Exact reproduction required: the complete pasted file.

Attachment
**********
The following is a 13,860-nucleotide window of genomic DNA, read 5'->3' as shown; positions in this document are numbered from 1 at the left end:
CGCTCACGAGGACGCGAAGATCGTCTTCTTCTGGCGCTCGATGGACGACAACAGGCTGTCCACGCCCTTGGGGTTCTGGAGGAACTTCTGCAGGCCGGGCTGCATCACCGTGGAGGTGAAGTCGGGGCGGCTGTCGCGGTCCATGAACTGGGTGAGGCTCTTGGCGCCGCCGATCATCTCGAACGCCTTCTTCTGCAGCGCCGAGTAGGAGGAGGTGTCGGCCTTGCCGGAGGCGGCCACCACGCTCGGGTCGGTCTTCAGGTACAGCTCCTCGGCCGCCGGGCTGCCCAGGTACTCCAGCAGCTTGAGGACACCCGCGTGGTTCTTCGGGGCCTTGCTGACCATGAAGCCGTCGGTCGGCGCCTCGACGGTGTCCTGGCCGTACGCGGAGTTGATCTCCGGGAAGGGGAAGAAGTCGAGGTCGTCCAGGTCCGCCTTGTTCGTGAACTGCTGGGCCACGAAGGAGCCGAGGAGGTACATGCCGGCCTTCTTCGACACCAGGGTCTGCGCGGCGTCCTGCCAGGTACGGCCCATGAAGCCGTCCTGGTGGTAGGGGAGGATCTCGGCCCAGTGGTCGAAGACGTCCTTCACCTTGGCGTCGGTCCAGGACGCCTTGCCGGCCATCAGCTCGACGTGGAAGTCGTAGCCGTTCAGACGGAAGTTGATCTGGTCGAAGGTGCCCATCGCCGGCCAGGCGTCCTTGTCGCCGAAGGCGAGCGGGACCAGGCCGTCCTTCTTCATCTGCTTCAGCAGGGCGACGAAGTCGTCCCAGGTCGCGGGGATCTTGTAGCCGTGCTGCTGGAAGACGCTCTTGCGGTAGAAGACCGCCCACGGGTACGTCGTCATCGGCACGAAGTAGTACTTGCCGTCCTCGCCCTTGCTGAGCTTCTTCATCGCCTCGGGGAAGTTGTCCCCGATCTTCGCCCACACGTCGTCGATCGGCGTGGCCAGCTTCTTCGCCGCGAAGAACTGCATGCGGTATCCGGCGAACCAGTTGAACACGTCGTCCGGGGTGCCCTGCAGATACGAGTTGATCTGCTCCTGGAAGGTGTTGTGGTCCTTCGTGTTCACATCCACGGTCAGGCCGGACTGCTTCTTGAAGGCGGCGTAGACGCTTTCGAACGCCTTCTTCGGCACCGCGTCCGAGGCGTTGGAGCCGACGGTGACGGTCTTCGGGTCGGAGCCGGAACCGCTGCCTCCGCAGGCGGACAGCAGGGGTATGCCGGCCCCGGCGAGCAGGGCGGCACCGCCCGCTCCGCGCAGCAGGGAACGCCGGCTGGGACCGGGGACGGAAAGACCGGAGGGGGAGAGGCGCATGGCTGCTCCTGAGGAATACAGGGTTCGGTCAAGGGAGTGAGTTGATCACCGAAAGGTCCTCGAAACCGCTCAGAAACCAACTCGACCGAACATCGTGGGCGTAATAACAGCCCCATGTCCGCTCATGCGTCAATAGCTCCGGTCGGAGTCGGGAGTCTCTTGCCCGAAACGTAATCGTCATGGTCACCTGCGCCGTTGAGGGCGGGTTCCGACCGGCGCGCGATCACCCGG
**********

The following is a 13,860-nucleotide window of genomic DNA, read 5'->3' as shown; positions in this document are numbered from 1 at the left end:
CGCTCACGAGGACGCGAAGATCGTCTTCTTCTGGCGCTCGATGGACGACAACAGGCTGTCCACGCCCTTGGGGTTCTGGAGGAACTTCTGCAGGCCGGGCTGCATCACCGTGGAGGTGAAGTCGGGGCGGCTGTCGCGGTCCATGAACTGGGTGAGGCTCTTGGCGCCGCCGATCATCTCGAACGCCTTCTTCTGCAGCGCCGAGTAGGAGGAGGTGTCGGCCTTGCCGGAGGCGGCCACCACGCTCGGGTCGGTCTTCAGGTACAGCTCCTCGGCCGCCGGGCTGCCCAGGTACTCCAGCAGCTTGAGGACACCCGCGTGGTTCTTCGGGGCCTTGCTGACCATGAAGCCGTCGGTCGGCGCCTCGACGGTGTCCTGGCCGTACGCGGAGTTGATCTCCGGGAAGGGGAAGAAGTCGAGGTCGTCCAGGTCCGCCTTGTTCGTGAACTGCTGGGCCACGAAGGAGCCGAGGAGGTACATGCCGGCCTTCTTCGACACCAGGGTCTGCGCGGCGTCCTGCCAGGTACGGCCCATGAAGCCGTCCTGGTGGTAGGGGAGGATCTCGGCCCAGTGGTCGAAGACGTCCTTCACCTTGGCGTCGGTCCAGGACGCCTTGCCGGCCATCAGCTCGACGTGGAAGTCGTAGCCGTTCAGACGGAAGTTGATCTGGTCGAAGGTGCCCATCGCCGGCCAGGCGTCCTTGTCGCCGAAGGCGAGCGGGACCAGGCCGTCCTTCTTCATCTGCTTCAGCAGGGCGACGAAGTCGTCCCAGGTCGCGGGGATCTTGTAGCCGTGCTGCTGGAAGACGCTCTTGCGGTAGAAGACCGCCCACGGGTACGTCGTCATCGGCACGAAGTAGTACTTGCCGTCCTCGCCCTTGCTGAGCTTCTTCATCGCCTCGGGGAAGTTGTCCCCGATCTTCGCCCACACGTCGTCGATCGGCGTGGCCAGCTTCTTCGCCGCGAAGAACTGCATGCGGTATCCGGCGAACCAGTTGAACACGTCGTCCGGGGTGCCCTGCAGATACGAGTTGATCTGCTCCTGGAAGGTGTTGTGGTCCTTCGTGTTCACATCCACGGTCAGGCCGGACTGCTTCTTGAAGGCGGCGTAGACGCTTTCGAACGCCTTCTTCGGCACCGCGTCCGAGGCGTTGGAGCCGACGGTGACGGTCTTCGGGTCGGAGCCGGAACCGCTGCCTCCGCAGGCGGACAGCAGGGGTATGCCGGCCCCGGCGAGCAGGGCGGCACCGCCCGCTCCGCGCAGCAGGGAACGCCGGCTGGGACCGGGGACGGAAAGACCGGAGGGGGAGAGGCGCATGGCTGCTCCTGAGGAATACAGGGTTCGGTCAAGGGAGTGAGTTGATCACCGAAAGGTCCTCGAAACCGCTCAGAAACCAACTCGACCGAACATCGTGGGCGTAATAACAGCCCCATGTCCGCTCATGCGTCAATAGCTCCGGTCGGAGTCGGGAGTCTCTTGCCCGAAACGTAATCGTCATGGTCACCTGCGCCGTTGAGGGCGGGTTCCGACCGGCGCGCGATCACCCGG